While every client needs to be individually motivated to seek treatment, one of the largest factors in successful treatment is a solid support system. In family and couples counseling we partner with immediate family, primary caregivers, adopted families, and support systems to get everyone on the same page in caring for their loved ones.

Initial treatment approach will depend on the severity of each individuals symptoms. For more severe symptoms medication can often help patients engage more effectively in Exposure and Response Prevention. Most commonly, this will include serotonin reuptake inhibitors, or SRIs.

Complementary & Alternative Treatments

Integrating Alternative Medicine and Activity

Incorporating complementary or alternative medicine is often referred to as an integrated approach and works best when used alongside professional treatment. Don’t replace conventional medical treatment or psychotherapy with alternative medicine.

With that said, here are some things proven to be helpful when dealing with OCD (Obsessive-Compulsive Disorder):

Dietary Supplements
  • St. John’s Wort (Hypericum perforatum) Clinical evidence that St. John’s Wort is an effective treatment for OCD is limited. However, We know that antidepressant medications that target the serotonin system are effective in treating OCD which makes St. John’s Wort a likely alternative therapy since it has been used for decades in treating mood and anxiety disorders. -Hypericum—the key compound in St. John’s Wort—appears to affect serotonin in the brain which is tied to the development of OCD symptoms.
  • Milk Thistle (Silybum Marianum) Milk thistle has been used as an herbal remedy for thousands of years. A recent double-blind study compared its effects to that of the antidepressant Prozac (fluoxetine) in treating OCD (600 mg of milk thistle vs 30 mg of Prozac daily). Amazingly the research concluded that there was no significant difference between the two in the control of OCD symptoms.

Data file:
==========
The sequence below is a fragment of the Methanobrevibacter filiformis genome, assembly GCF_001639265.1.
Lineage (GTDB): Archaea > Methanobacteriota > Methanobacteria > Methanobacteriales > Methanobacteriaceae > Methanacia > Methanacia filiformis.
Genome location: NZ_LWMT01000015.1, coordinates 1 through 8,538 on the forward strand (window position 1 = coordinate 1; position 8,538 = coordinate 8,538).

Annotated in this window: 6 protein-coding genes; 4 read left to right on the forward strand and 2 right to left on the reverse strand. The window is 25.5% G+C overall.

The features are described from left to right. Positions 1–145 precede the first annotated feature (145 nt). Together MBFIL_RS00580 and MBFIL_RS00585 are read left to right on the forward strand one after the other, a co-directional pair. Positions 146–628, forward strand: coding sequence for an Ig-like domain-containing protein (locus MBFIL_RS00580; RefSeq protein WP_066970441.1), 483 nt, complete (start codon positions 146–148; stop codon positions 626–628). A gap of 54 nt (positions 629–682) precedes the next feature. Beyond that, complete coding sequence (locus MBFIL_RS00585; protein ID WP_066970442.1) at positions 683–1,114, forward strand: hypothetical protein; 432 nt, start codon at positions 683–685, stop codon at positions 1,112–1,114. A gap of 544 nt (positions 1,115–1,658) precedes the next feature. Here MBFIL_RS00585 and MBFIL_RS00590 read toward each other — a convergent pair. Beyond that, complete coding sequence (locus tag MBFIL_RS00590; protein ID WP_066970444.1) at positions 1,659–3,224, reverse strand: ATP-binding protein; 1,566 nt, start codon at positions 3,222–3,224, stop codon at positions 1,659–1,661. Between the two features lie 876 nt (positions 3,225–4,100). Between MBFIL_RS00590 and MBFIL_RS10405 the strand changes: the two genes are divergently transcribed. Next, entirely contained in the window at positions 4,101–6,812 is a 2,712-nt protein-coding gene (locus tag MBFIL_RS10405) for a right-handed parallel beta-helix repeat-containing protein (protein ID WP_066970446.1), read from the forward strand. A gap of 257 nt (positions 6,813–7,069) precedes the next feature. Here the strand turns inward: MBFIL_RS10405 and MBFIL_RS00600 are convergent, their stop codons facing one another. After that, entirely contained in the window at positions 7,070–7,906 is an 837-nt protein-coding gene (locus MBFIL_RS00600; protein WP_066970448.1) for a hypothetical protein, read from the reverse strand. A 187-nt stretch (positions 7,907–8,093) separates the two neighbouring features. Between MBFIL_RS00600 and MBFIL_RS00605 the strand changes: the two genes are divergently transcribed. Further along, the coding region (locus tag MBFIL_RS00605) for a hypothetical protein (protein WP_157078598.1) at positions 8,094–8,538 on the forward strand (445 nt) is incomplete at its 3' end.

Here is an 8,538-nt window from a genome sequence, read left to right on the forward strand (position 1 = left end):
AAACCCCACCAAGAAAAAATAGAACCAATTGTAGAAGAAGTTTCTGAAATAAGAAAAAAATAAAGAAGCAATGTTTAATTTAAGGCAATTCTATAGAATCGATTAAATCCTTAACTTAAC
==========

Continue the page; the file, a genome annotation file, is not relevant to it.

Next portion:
• N-Acetylcysteine N-Acetylcysteine is an amino acid that helps create glutathione. One study suggests that it improves the effectiveness of the SSRI Luvox, reducing OCD symptoms.
  • 5-HTP and Inositol Since serotonin and glutathione appear to be connected to OCD, 5-hydroxytryptophan (5-HTP) and inositol should also be considered.

More clinical studies need to be performed to determine the effectiveness of supplements and natural interventions for people with OCD. Positive lifestyle changes on the other hand rarely have negative side effects and may also help reduce stress. Talk to your doctor before taking any supplement. Even natural supplements can have side effects and interfere with the actions of prescription medications.


Exercise is generally classified as aerobic (running or walking), resistance (weight training), or mindfulness-based (yoga or tai chi). Exercise is known to improve cognitive mechanisms due to a diversion from negative thinking, social contact, and feelings of control over one’s health. Consider walking, jogging, swimming, gardening or another activity that you enjoy.  


Getting a healthy amount of sleep is important for both your physical and mental well-being. If you’re having trouble sleeping, talk to your doctor or therapist about what they can do to help aid in getting better sleep.

Calming Techniques

Stress complicates any disorder. These activities may help with relaxation and be a valuable part of your treatment plan. Several alternative treatments aim to reduce anxiety and stress. These treatments include:

  • massage therapy
  • yoga
  • acupuncture
  • meditation

Videos & Podcasts

Knowledgeable Insights from Around the Web


You've Heard of OCD, But Do You Really Understand It?

05:13 Min

Understanding Obsessive-Compulsive Disorder (OCD)

08:28 Min

Understanding the OCD Brain